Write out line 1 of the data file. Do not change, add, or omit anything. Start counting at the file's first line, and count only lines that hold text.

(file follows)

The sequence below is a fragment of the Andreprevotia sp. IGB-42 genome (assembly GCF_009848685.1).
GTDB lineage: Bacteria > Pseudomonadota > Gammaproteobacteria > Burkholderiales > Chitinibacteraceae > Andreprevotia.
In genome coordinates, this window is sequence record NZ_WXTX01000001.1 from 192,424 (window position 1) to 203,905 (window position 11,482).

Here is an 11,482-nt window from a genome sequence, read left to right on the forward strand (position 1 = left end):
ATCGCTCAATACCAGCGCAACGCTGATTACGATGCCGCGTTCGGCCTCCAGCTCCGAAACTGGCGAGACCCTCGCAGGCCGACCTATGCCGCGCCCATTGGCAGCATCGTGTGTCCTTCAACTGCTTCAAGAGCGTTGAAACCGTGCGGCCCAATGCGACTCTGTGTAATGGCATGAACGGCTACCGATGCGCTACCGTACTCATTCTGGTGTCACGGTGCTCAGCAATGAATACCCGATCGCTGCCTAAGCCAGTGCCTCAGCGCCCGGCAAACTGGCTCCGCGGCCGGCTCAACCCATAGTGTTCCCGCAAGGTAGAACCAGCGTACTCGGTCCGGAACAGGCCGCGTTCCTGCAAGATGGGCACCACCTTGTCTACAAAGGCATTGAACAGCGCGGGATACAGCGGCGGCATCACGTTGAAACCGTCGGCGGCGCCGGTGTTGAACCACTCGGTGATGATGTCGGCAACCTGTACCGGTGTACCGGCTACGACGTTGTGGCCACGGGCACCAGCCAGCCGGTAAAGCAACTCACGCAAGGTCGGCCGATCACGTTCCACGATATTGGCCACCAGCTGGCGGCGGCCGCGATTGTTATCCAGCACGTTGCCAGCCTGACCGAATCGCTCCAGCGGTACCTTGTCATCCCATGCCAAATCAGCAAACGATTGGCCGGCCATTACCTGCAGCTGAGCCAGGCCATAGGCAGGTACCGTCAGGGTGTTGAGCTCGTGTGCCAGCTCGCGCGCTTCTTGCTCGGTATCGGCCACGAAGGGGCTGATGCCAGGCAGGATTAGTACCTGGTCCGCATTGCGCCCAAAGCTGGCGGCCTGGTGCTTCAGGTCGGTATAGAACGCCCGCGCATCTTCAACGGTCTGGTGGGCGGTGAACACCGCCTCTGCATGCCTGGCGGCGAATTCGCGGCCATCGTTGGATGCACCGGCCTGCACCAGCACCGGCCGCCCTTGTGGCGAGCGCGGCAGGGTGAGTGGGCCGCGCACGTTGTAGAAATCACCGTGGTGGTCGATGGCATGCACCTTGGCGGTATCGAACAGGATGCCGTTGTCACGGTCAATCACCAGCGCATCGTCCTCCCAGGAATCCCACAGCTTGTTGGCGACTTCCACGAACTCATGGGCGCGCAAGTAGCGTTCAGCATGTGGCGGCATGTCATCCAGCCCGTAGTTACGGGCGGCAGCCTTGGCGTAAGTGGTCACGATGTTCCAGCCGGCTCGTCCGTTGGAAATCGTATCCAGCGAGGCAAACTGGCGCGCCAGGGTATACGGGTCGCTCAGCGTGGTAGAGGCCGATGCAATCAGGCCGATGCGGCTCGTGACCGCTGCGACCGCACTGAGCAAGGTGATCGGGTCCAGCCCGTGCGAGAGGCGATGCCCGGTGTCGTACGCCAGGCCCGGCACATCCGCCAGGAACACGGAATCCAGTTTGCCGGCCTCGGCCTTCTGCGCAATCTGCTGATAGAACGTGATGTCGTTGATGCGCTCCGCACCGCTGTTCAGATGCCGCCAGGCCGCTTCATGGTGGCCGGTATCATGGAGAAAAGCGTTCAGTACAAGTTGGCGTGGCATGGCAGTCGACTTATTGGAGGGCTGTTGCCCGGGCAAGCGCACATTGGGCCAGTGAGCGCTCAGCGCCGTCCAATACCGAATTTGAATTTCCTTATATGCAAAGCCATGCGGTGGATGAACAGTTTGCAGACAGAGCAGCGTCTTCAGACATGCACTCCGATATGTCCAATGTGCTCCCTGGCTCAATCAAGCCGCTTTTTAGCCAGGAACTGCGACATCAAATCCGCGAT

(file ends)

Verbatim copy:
The sequence below is a fragment of the Andreprevotia sp. IGB-42 genome (assembly GCF_009848685.1).